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Discontinuities in quinoa biodiversity in the dry Andes: An 18-century perspective based on allelic genotyping

Winkel Thierry, Aguirre María Gabriela, Arizio Carla Marcela, Aschero Carlos Alberto, Babot María del Pilar, Benoit Laure, Burgarella Concetta, Costa-Tártara Sabrina, Dubois Marie-Pierre, Gay Laurène, Hocsman Salomón, Jullien Margaux, López-Campeny Sara María Luisa, Manifesto María Marcela, Navascués Miguel, Oliszewski Nurit, Pintar Elizabeth, Zenboudji Saliha, Bertero Hector Daniel, Joffre Richard. 2018. Discontinuities in quinoa biodiversity in the dry Andes: An 18-century perspective based on allelic genotyping. PloS One, 13 (12), e0207519, 13 p.

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Url - jeu de données : https://figshare.com/articles/Discontinuities_in_quinoa_biodiversity_in_the_dry_Andes_An_18-century_perspective_based_on_allelic_genotyping/7424792

Quartile : Q2, Sujet : MULTIDISCIPLINARY SCIENCES

Liste HCERES des revues (en SHS) : oui

Thème(s) HCERES des revues (en SHS) : Psychologie-éthologie-ergonomie; Staps

Abstract : History and environment shape crop biodiversity, particularly in areas with vulnerable human communities and ecosystems. Tracing crop biodiversity over time helps understand how rural societies cope with anthropogenic or climatic changes. Exceptionally well preserved ancient DNA of quinoa (Chenopodium quinoa Willd.) from the cold and arid Andes of Argentina has allowed us to track changes and continuities in quinoa diversity over 18 centuries, by coupling genotyping of 157 ancient and modern seeds by 24 SSR markers with cluster and coalescence analyses. Cluster analyses revealed clear population patterns separating modern and ancient quinoas. Coalescence-based analyses revealed that genetic drift within a single population cannot explain genetic differentiation among ancient and modern quinoas. The hypothesis of a genetic bottleneck related to the Spanish Conquest also does not seem to apply at a local scale. Instead, the most likely scenario is the replacement of preexisting quinoa gene pools with new ones of lower genetic diversity. This process occurred at least twice in the last 18 centuries: first, between the 6th and 12th centuries—a time of agricultural intensification well before the Inka and Spanish conquests—and then between the 13th century and today—a period marked by farming marginalization in the late 19th century likely due to a severe multidecadal drought. While these processes of local gene pool replacement do not imply losses of genetic diversity at the metapopulation scale, they support the view that gene pool replacement linked to social and environmental changes can result from opposite agricultural trajectories.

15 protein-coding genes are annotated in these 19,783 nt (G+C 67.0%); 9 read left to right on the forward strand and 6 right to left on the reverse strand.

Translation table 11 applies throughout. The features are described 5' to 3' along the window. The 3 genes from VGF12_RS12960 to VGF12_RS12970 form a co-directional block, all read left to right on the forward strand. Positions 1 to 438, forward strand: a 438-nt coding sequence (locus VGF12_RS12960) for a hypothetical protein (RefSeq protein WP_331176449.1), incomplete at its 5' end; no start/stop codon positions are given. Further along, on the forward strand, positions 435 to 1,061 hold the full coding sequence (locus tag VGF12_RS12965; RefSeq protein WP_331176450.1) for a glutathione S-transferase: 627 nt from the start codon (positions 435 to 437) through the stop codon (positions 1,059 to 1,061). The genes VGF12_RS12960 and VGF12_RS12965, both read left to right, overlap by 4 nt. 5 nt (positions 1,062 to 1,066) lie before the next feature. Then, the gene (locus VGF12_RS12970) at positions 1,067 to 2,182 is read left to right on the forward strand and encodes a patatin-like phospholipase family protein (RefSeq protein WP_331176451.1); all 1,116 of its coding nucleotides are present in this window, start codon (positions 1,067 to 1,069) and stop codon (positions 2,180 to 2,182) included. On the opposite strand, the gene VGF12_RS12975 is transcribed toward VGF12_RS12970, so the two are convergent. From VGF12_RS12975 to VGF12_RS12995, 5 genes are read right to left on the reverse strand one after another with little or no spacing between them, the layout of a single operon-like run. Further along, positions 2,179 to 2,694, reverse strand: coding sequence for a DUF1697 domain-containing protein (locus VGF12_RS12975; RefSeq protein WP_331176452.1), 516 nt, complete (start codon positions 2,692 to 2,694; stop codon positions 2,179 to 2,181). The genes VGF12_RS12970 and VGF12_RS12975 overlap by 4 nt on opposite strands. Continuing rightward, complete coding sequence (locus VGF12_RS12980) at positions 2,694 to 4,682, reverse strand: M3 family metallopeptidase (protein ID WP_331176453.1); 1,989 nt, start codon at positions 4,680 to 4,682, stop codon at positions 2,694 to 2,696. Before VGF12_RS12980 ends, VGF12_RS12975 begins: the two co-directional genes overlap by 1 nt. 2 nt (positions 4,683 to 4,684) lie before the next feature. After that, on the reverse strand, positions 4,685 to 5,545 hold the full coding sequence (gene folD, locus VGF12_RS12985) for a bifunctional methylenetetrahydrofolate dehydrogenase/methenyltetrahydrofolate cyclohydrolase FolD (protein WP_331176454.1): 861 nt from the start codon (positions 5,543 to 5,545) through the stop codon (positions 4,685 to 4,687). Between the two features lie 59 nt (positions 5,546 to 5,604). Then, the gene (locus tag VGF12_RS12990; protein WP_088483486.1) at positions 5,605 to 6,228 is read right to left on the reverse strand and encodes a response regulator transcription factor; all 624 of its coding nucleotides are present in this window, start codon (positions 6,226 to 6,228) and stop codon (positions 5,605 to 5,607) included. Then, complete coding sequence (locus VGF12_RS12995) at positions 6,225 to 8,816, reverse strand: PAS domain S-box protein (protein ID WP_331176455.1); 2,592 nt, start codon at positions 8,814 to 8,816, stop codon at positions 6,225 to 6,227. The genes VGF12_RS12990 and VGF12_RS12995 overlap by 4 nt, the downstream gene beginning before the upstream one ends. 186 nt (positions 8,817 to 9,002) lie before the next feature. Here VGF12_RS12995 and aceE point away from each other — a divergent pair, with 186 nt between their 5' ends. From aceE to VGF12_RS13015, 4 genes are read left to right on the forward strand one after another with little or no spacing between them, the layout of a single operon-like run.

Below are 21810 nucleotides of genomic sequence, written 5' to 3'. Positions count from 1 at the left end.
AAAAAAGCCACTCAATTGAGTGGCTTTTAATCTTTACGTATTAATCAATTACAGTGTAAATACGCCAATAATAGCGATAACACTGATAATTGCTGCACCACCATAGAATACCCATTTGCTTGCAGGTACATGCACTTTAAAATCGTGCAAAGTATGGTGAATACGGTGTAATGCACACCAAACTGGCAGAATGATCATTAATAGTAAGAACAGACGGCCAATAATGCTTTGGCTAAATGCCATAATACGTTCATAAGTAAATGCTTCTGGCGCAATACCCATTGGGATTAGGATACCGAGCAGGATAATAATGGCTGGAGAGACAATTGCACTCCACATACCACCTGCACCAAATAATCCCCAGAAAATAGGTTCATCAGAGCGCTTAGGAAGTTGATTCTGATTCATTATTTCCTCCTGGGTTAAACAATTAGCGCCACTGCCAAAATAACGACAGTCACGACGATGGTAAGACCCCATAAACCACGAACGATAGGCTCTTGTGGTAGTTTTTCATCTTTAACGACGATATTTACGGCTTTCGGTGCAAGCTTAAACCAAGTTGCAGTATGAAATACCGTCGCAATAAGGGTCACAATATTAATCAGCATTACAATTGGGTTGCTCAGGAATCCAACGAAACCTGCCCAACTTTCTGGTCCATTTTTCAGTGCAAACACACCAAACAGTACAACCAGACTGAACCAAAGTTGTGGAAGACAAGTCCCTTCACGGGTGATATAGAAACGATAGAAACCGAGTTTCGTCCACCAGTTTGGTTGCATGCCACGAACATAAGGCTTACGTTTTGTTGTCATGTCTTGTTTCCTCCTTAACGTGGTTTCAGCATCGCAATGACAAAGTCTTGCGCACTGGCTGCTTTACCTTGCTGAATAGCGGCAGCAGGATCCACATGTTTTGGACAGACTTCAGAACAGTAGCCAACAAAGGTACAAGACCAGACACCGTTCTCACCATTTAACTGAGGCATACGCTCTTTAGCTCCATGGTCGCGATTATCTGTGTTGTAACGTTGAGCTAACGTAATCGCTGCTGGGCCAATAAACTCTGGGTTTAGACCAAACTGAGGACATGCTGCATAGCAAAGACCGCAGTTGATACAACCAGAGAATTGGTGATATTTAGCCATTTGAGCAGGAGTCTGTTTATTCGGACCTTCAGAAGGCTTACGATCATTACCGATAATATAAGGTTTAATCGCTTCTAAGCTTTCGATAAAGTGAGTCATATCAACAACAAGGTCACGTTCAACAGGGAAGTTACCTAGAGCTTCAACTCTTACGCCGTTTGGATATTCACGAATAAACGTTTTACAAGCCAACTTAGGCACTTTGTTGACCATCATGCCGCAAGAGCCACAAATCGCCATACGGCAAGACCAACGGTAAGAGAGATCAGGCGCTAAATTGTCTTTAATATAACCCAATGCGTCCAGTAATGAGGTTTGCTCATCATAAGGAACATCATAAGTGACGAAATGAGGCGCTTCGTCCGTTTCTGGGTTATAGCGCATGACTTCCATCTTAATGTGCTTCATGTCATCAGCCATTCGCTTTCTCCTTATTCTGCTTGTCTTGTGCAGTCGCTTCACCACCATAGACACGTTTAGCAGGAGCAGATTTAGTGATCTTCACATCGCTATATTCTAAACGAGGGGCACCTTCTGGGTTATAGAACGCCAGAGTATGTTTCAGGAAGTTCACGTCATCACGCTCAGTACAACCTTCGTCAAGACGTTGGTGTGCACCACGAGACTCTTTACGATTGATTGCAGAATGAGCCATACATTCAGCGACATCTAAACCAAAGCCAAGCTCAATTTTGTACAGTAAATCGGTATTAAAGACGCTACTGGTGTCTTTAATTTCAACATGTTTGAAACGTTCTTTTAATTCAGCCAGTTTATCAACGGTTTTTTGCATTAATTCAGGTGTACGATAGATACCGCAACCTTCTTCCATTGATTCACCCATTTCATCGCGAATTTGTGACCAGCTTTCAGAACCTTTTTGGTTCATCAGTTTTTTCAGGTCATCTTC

Mots-clés Agrovoc : Quinoa, Chenopodium quinoa, Biodiversité, Variation génétique, Génotype, ADN, Changement climatique, Environnement

Mots-clés géographiques Agrovoc : Pérou, Bolivie (État plurinational de), Chili, Argentine, Région andine

Classification Agris : F30 - Plant genetics and breeding
P40 - Meteorology and climatology

Champ stratégique Cirad : Axe 1 (2014-2018) - Agriculture écologiquement intensive

Auteurs et affiliations

  • Winkel Thierry, IRD (FRA) - auteur correspondant
  • Aguirre María Gabriela, Universidad Nacional de Tucuman (ARG)
  • Arizio Carla Marcela, INTA (ARG)
  • Aschero Carlos Alberto, Universidad Nacional de Tucuman (ARG)
  • Babot María del Pilar, Universidad Nacional de Tucuman (ARG)
  • Benoit Laure, CIRAD-BIOS-UMR CBGP (FRA)
  • Burgarella Concetta, CIRAD-BIOS-UMR AGAP (FRA) ORCID: 0000-0003-4522-4297
  • Costa-Tártara Sabrina, Universidad Nacional de Luján (ARG)
  • Dubois Marie-Pierre, CNRS (FRA)
  • Gay Laurène, INRA (FRA)
  • Hocsman Salomón, Universidad Nacional de Tucuman (ARG)
  • Jullien Margaux, INRA (FRA)
  • López-Campeny Sara María Luisa, Universidad Nacional de Tucuman (ARG)
  • Manifesto María Marcela, INTA (ARG)
  • Navascués Miguel, INRA (FRA)
  • Oliszewski Nurit, Universidad Nacional de Tucuman (ARG)
  • Pintar Elizabeth, Austin Community College (USA)
  • Zenboudji Saliha, CEFE (FRA)
  • Bertero Hector Daniel, Universidad de Buenos Aires (ARG)
  • Joffre Richard, CNRS (FRA)

Source : Cirad-Agritrop (https://agritrop.cirad.fr/591264/)

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